Microphone Elements Explained – Part 2

It’s been a while, folks, but at last we continue the Harmonica Microphones series with the second part of Greg Heumann’s exposition on microphone elements.

The Harmonica Microphone Series beginsLast time around, we described two kinds of elements used for amplified blues harp – dynamic and crystal elements. So let’s name some of the most sought-after crystal and dynamic elements, and find out how to shop around for them. (more…)

Microphone Elements Explained

For this week’s Harmonica Microphones post we asked Greg Heumann to give us the low-down on the bewildering universe of mic elements. In the first of a double post, he describes two kinds of elements used for amplified blues harp and… well, it gets technical after that.

The Harmonica Microphone Series beginsThere are many kinds of elements in all of microphone-dom, including ribbon mics, condensers, electret, crystal and dynamic. Acoustic players may well use any of these. However, except in the recording studio, amplified players will only be concerned with dynamic and crystal elements.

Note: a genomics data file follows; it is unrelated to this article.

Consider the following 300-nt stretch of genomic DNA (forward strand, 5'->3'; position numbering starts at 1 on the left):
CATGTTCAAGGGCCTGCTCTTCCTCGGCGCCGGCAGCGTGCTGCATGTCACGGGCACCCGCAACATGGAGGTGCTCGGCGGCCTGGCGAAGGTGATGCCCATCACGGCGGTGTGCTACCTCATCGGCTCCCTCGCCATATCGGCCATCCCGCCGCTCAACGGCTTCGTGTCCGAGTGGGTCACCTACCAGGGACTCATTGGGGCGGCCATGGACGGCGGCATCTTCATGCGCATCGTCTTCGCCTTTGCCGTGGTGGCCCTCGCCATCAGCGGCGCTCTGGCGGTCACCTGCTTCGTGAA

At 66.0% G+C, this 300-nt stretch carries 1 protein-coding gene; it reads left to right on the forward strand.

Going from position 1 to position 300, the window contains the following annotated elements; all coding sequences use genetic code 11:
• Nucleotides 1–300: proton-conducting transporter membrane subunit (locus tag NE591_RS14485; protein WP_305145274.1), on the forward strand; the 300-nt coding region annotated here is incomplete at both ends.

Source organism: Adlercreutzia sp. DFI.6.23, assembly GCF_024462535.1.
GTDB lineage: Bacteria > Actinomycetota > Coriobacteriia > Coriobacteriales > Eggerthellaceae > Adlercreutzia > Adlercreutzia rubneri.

Fact 1: There is no such thing as a mic element designed for harmonica players.
Every microphone uses an element that was designed for more general purposes. As a rule, the more expensive a mic was when new, relative to other mics of its vintage, the better it performs as a general purpose mic. To engineers, this means it has better frequency response (able to “hear” higher and lower sounds), flatter frequency response (no particular frequencies are made significantly louder or softer), and/or more “headroom” (the ability to tolerate higher sound pressure levels without distorting).

In this case “better” is usually means better for acoustic players. But… (more…)